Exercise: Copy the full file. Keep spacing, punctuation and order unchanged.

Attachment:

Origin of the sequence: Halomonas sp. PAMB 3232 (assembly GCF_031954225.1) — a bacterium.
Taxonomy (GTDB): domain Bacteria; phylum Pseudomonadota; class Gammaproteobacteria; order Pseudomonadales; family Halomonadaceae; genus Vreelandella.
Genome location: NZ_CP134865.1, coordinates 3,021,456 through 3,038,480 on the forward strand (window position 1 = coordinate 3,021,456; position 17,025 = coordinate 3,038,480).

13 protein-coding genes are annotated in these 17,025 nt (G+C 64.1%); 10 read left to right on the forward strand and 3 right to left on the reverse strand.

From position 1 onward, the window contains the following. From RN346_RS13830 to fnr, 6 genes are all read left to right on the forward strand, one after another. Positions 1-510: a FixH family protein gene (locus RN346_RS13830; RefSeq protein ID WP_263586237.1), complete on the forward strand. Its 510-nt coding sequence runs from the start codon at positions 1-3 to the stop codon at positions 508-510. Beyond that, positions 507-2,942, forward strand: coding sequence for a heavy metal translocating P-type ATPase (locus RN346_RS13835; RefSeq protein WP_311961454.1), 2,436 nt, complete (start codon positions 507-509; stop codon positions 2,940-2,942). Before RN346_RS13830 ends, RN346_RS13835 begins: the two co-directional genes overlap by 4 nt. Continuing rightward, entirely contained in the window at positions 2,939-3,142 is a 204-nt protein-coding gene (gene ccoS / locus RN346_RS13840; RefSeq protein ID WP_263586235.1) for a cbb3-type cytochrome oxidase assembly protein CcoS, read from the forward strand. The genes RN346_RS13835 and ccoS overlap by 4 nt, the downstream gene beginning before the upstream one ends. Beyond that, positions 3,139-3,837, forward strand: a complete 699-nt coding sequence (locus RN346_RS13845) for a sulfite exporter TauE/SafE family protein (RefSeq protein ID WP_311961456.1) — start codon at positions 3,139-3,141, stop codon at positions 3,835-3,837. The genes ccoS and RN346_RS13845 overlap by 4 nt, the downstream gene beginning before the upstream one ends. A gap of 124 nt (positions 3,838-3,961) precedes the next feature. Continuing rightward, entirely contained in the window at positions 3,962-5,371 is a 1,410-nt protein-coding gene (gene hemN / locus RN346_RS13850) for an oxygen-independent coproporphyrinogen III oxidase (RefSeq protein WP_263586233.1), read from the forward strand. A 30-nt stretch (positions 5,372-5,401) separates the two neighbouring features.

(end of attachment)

Origin of the sequence: Halomonas sp. PAMB 3232 (assembly GCF_031954225.1) — a bacterium.
Taxonomy (GTDB): domain Bacteria; phylum Pseudomonadota; class Gammaproteobacteria; order Pseudomonadales; family Halomonadaceae; genus Vreelandella.
Genome location: NZ_CP134865.1, coordinates 3,021,456 through 3,038,480 on the forward strand (window position 1 = coordinate 3,021,456; position 17,025 = coordinate 3,038,480).

13 protein-coding genes are annotated in these 17,025 nt (G+C 64.1%); 10 read left to right on the forward strand and 3 right to left on the reverse strand.

From position 1 onward, the window contains the following. From RN346_RS13830 to fnr, 6 genes are all read left to right on the forward strand, one after another. Positions 1-510: a FixH family protein gene (locus RN346_RS13830; RefSeq protein ID WP_263586237.1), complete on the forward strand. Its 510-nt coding sequence runs from the start codon at positions 1-3 to the stop codon at positions 508-510. Beyond that, positions 507-2,942, forward strand: coding sequence for a heavy metal translocating P-type ATPase (locus RN346_RS13835; RefSeq protein WP_311961454.1), 2,436 nt, complete (start codon positions 507-509; stop codon positions 2,940-2,942). Before RN346_RS13830 ends, RN346_RS13835 begins: the two co-directional genes overlap by 4 nt. Continuing rightward, entirely contained in the window at positions 2,939-3,142 is a 204-nt protein-coding gene (gene ccoS / locus RN346_RS13840; RefSeq protein ID WP_263586235.1) for a cbb3-type cytochrome oxidase assembly protein CcoS, read from the forward strand. The genes RN346_RS13835 and ccoS overlap by 4 nt, the downstream gene beginning before the upstream one ends. Beyond that, positions 3,139-3,837, forward strand: a complete 699-nt coding sequence (locus RN346_RS13845) for a sulfite exporter TauE/SafE family protein (RefSeq protein ID WP_311961456.1) — start codon at positions 3,139-3,141, stop codon at positions 3,835-3,837. The genes ccoS and RN346_RS13845 overlap by 4 nt, the downstream gene beginning before the upstream one ends. A gap of 124 nt (positions 3,838-3,961) precedes the next feature. Continuing rightward, entirely contained in the window at positions 3,962-5,371 is a 1,410-nt protein-coding gene (gene hemN / locus RN346_RS13850) for an oxygen-independent coproporphyrinogen III oxidase (RefSeq protein WP_263586233.1), read from the forward strand. A 30-nt stretch (positions 5,372-5,401) separates the two neighbouring features.